Surgeons who incorporate this understanding into their practice and actively work to reduce the psychological load on their patients. Therefore, will have a better chance of mitigating the risk of encountering unhappy patients due to providing patient satisfaction.

The Importance Of Correctly Conducted Consultations 

Correctly conducted consultations hold huge benefits within a practice and make way for a healthy patient and surgeon relationship to provide patient satisfaction.

Kimberley Cairns stresses the importance of consultations being conducted by the person who will be doing the prospective patient’s treatments.

This also makes sure that patients don’t have to repeatedly take time to share their journey with different people. 

Patients do not want to feel like they are on a conveyor belt of interviews before they see the person who will be performing their procedure. 

To start off a consultation with respect to the aesthetic and psychological wishes of patients, maybe try asking:

What brings you here today?


When you look in the mirror, how do you feel?

These questions allow patients to discuss every angle that may be at the front of their mind.

The Problem With Not Asking Patients The Right Questions

Besides building confidence in patients, practices should also focus on building confidence within their team. With the correct training, practice staff should be knowledgeable in the best approaches with patients. Part of this is ensuring they are confident enough to be asking the correct questions. 

Kimberley Cairns, Aesthetic Psychologist, explains that “psychology and surgical assessment should be combined as one to stop any chance of crisis arising.” This means surgeons not only listen to patients’ surgical needs, but also identify their underlying reasons and history when necessary. 

Staff Training To Provide Patient Satisfaction

All staff should be equipped with the correct training and education to deal with patients in the right way. Not only surgeons, but from the staff who work internally answering calls and creating the first experience for prospective patients. 

Staff should be doing a number of things:

  • Learning as much as possible about the person helps both sides 
  • Encouraging emotional change with patients – no patient should be responding with a binary outlook, as opposed to only yes and no closed responses.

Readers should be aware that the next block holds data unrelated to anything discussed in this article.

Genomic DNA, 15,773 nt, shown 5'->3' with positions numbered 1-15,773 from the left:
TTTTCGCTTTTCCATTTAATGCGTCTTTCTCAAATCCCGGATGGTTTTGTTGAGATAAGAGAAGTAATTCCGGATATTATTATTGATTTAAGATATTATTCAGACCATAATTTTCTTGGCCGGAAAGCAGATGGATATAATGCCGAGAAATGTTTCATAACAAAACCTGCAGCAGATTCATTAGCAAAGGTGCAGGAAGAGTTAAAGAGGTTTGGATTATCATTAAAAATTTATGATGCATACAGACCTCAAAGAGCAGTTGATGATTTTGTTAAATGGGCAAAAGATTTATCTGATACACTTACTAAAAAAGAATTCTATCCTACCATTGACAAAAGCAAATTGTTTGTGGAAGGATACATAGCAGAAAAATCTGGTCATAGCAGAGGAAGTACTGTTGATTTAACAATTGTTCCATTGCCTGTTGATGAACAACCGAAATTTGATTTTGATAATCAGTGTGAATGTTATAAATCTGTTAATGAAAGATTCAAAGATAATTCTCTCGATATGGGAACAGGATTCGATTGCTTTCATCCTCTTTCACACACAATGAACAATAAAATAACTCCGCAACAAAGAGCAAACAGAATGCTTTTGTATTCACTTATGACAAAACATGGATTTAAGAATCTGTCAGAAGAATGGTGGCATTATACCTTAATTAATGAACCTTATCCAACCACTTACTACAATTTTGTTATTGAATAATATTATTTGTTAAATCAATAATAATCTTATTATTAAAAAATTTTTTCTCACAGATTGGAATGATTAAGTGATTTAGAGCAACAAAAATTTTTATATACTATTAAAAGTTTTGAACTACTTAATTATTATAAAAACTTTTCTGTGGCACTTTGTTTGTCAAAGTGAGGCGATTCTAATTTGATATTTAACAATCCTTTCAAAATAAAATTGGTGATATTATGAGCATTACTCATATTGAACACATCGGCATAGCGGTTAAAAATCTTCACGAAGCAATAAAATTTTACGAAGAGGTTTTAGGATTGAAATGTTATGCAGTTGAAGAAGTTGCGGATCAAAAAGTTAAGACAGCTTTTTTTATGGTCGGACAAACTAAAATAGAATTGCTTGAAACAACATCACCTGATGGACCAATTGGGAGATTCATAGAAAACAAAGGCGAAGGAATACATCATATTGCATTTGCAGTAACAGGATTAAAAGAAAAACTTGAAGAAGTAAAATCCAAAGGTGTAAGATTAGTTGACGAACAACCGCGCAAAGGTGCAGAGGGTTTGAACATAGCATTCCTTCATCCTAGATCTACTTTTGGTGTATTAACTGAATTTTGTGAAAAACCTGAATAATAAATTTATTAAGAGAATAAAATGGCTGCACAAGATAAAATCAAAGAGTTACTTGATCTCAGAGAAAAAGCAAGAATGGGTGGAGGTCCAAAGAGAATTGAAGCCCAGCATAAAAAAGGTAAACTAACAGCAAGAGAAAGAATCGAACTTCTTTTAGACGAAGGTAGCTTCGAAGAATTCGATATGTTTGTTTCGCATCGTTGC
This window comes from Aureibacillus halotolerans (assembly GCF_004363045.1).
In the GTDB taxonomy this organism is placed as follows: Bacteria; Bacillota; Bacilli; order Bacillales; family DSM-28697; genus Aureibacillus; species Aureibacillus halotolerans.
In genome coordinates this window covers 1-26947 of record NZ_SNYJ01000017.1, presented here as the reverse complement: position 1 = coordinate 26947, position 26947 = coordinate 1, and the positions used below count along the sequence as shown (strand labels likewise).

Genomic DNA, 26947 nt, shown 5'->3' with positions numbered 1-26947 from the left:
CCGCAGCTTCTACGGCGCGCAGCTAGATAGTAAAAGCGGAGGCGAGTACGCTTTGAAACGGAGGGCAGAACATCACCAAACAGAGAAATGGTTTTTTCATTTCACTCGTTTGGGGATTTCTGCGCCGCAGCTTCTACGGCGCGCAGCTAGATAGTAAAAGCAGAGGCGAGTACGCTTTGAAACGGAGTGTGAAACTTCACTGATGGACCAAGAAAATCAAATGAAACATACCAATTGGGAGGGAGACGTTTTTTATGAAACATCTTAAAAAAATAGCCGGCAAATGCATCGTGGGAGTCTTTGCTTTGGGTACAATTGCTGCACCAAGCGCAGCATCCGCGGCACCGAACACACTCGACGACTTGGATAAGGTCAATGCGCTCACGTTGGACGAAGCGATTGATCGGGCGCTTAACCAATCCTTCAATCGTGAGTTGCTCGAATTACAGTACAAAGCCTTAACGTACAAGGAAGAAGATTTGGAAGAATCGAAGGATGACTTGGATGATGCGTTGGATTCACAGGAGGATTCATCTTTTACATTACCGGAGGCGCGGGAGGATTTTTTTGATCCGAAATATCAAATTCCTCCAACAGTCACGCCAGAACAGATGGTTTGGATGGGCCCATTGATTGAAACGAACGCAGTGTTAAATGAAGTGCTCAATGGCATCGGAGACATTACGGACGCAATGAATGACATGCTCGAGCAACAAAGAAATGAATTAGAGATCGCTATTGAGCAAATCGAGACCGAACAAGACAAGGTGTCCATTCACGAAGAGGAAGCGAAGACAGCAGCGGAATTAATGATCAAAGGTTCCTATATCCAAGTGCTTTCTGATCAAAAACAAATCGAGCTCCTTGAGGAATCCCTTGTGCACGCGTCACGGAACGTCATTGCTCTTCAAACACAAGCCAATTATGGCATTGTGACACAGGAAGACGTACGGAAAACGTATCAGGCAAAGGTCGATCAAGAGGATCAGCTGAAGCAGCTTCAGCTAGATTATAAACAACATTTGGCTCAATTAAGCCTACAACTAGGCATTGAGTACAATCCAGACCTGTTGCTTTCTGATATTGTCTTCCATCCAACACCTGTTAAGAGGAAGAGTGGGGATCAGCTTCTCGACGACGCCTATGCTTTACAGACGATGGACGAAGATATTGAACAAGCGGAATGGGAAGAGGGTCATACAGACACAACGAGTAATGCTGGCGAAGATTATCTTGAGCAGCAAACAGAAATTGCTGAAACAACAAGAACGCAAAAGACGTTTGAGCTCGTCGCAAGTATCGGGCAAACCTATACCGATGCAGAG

It is also important to have a trauma informed approach to create a safe space for patients. This can include 6 guided principles;

  • Safety
  • Trustworthiness & transparency
  • Peer support
  • Collaboration & mutuality
  • Empowerment & choice
  • Cultural, historical & gender issues

Focusing on successfully measuring qualitative and quantitative information, alongside the ability to measure it objectively, has enormous benefits. 

Training all staff to speak with patients in the right way can start healthy conversations whilst also keeping professional boundaries.

Staff should also be asking themselves, how can they create a calm space? Patient care is about justification, and the focus on nurturing and being able to assess while still being emphatic is very important. 

  • Complex case management has to include patient psychology
  • Full assessments and provide a safe space before a crisis 
  • Keep professional boundaries
  • The gaps in research


While it can be probable that there will always be dissatisfied patients, the result of this can largely be down to not successfully incorporating psychological understanding in your practice.

Which is to say, taking into consideration important areas allows practices to be better structured and limit the chances of problematic patients. From trauma informed approaches, to correct staff training for consultations and post-procedure care. This can all be done alongside identifying patients true motivations, which all align to help build a healthy patient and surgeon relationship.